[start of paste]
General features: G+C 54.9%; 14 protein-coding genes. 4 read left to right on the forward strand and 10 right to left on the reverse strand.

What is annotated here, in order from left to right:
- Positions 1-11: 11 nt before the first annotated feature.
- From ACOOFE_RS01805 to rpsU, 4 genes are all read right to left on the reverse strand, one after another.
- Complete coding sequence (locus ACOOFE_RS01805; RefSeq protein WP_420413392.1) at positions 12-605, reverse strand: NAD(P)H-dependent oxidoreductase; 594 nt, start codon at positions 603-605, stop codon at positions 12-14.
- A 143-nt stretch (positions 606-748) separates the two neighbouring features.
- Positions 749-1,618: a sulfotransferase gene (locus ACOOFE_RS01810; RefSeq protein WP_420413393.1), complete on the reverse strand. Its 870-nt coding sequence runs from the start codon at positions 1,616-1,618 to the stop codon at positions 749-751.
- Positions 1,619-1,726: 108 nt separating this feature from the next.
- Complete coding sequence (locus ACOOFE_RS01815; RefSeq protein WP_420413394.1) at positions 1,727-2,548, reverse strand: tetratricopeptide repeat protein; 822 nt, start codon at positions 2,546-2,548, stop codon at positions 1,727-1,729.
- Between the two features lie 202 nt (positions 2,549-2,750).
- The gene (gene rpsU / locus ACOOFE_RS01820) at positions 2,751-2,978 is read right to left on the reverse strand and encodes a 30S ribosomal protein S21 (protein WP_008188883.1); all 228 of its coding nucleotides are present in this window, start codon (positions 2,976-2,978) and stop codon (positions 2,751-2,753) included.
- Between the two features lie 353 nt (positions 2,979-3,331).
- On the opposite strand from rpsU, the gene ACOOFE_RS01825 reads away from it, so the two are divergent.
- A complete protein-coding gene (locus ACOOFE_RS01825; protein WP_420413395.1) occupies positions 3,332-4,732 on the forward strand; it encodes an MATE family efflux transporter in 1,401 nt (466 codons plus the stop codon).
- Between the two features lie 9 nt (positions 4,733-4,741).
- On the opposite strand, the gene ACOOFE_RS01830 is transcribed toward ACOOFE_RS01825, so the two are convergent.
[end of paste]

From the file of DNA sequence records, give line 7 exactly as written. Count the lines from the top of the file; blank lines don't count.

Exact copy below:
- Positions 749-1,618: a sulfotransferase gene (locus ACOOFE_RS01810; RefSeq protein WP_420413393.1), complete on the reverse strand. Its 870-nt coding sequence runs from the start codon at positions 1,616-1,618 to the stop codon at positions 749-751.